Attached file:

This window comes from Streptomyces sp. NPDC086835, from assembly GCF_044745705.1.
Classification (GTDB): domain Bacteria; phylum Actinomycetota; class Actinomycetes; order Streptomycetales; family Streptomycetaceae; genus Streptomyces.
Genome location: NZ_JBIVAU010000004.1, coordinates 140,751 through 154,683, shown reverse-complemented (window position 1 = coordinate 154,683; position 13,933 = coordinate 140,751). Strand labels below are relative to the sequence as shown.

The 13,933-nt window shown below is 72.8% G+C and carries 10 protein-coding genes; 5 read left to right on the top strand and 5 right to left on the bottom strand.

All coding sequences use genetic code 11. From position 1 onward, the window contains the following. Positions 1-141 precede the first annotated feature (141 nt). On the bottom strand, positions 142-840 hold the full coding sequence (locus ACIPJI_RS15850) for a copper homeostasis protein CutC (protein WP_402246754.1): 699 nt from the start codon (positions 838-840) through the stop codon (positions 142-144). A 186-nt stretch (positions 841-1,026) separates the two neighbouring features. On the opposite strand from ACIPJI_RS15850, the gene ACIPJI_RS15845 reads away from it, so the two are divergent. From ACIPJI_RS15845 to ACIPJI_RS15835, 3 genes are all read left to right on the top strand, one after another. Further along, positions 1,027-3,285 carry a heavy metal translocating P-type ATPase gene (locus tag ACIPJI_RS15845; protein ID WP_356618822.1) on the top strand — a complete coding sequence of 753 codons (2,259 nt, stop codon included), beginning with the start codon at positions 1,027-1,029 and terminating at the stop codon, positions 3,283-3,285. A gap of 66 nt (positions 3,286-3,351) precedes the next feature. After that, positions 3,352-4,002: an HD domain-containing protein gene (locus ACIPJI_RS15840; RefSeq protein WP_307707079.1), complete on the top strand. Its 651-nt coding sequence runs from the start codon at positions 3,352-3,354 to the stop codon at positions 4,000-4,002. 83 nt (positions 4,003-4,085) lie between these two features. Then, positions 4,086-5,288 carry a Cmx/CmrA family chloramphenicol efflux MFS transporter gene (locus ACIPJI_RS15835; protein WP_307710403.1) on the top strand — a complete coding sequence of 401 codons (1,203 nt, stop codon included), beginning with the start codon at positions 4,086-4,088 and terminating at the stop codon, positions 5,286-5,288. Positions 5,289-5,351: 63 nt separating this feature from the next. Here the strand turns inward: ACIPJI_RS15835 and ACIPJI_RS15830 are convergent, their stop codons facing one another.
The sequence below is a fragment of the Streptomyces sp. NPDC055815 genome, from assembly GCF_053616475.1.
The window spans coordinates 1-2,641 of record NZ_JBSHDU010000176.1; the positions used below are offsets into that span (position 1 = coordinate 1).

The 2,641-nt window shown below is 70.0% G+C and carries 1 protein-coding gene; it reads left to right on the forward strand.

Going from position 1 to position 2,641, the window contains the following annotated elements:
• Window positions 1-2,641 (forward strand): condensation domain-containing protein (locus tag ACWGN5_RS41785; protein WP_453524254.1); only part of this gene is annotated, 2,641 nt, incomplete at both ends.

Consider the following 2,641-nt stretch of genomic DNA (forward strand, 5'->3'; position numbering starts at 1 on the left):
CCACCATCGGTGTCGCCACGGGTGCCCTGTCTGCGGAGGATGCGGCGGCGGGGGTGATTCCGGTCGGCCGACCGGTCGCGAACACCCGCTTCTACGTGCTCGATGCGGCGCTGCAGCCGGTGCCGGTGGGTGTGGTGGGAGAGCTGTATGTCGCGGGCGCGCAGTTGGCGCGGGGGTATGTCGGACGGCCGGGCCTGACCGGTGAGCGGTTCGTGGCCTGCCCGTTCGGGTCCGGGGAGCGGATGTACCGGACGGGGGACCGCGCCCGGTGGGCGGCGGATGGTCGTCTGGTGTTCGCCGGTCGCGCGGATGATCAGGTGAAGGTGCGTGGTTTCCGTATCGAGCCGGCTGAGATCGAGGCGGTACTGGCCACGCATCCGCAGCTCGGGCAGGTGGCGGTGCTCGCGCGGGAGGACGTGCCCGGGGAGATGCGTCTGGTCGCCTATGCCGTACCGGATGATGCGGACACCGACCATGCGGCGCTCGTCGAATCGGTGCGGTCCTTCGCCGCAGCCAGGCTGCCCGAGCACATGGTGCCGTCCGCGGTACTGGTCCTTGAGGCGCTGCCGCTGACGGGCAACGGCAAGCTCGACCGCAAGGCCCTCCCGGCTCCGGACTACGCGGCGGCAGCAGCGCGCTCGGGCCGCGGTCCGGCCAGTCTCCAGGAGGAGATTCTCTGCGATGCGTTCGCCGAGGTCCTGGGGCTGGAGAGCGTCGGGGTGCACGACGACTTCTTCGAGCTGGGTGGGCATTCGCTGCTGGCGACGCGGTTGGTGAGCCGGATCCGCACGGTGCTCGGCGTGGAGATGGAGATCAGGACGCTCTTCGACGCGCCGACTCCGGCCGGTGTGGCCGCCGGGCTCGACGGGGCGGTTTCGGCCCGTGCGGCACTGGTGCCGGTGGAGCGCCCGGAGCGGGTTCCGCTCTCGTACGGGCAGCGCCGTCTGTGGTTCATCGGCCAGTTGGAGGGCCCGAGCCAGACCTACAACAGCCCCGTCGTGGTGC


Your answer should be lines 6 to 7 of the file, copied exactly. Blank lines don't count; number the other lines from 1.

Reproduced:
The sequence below is a fragment of the Streptomyces sp. NPDC055815 genome, from assembly GCF_053616475.1.
The window spans coordinates 1-2,641 of record NZ_JBSHDU010000176.1; the positions used below are offsets into that span (position 1 = coordinate 1).